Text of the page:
Tagged: homeless

This is an image I took on vacation Friday as I walked with my daughter to the Seattle Space Needle. I immediately saw the contrast of the homeless man on a laptop. To me this  begged so many questions. I will leave it up to the viewer to make assumptions. Nikon D4, 24-120 mm f/4 Nikkor lens



December 22nd, 2012 Permalink

I was assigned to illustrate a story on a proposed homeless tent city in Spokane. The reporter’s suggestion was to photograph a holiday dinner for homeless at a local church. I skipped shooting that event after seeing this group gathered in an alley behind the church. I just walked up to them and introduced myself and asked them if I could take their picture. In most cases this could go either way, but I was surprised when the all agreed. At that point they just ignored me as I slowly snapped away. There were technical challenges to overcome with this image. This photograph looks like it was taken during the day. In fact, it was nighttime in a dark alley lit only by an overhead streetlight. I jack my ISO to 3200 and turned on vibration reduction in my lens. I think I was shooting at around a 1/15 of a second. I like this frame because of how authentic it feels. Each expression is different and the guy holding the Elmo doll adds to the mystery of the image.  Nikon D3s, Nikkor 24-120 mm f/4 lens


Homeless Dogs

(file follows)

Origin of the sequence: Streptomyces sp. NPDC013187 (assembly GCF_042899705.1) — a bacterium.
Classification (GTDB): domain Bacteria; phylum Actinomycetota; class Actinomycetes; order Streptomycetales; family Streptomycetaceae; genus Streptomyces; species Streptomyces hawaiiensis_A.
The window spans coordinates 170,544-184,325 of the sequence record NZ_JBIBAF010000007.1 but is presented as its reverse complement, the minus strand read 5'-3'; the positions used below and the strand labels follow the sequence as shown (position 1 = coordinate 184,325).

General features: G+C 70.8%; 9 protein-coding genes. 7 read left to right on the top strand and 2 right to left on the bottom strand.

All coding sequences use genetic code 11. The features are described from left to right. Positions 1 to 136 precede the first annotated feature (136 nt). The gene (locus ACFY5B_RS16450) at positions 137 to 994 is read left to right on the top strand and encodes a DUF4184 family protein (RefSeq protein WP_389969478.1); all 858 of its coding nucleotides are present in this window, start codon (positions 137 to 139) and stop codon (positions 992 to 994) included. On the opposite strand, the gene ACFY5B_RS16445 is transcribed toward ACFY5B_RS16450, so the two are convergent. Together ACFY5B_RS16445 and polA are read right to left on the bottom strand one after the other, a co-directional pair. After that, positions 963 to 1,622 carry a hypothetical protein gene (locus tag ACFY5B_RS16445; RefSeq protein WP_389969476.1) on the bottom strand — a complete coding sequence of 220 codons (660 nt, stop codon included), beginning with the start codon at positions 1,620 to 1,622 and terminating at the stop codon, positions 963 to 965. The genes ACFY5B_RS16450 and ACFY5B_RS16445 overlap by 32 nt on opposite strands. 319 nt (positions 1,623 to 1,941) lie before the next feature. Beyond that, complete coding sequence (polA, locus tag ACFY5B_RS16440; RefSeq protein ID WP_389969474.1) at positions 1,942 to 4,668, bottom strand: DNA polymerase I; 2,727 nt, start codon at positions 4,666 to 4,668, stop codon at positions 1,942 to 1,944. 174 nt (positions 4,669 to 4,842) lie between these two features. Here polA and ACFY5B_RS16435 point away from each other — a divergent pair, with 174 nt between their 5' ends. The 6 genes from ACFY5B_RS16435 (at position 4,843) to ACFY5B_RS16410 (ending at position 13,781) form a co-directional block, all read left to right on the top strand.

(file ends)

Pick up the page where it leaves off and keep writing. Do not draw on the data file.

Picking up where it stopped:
December 3rd, 2010 Permalink

Update: All the dogs are safe now. Five were adopted and the remaining three are being housed at SpokAnimal C.A.R.E. I love it when a newspaper story and photo spurs action in my community.

Someone called the newspaper upset that eight dogs were living in a broken down car. When Spokesman-Review reporter Chelsea Bannach and I arrived we were appalled at what we found. The canines were living in a cold, urine and feces infested car. The owners, we learned later, had lost their house in a fire and were staying with friends in an apartment that didn’t allow animals. Neighbors were incensed at how the dogs were being treated. The light was fading, so I used a flash off camera to light the photo. When I went around the back of the car, this scared dog just looked at me as he paced. It was that “Well, what are you going to do,” look. I went back to the newspaper and pushed for the story and photo to go A-1. This is one of those call-to-action photos that readers of the newspaper will respond to. The situation for both the dogs and the owners are bad, but let’s see what happens after the story and photo runs. Nikon D3s 17-35 mm Nikkor lens.

One of eight dogs that have been living in a car on East Hartson Avenue in Spokane, Wash., paces in squalor Friday, Dec. 3, 2010. Their owner's house burned down recently and they don't have a permeant home to care for the dogs. SpokAnimal C.A.R.E. left a ticket on the car telling the owners to fix the issue, but nothing has been done. Colin Mulvany/The Spokesman-Review.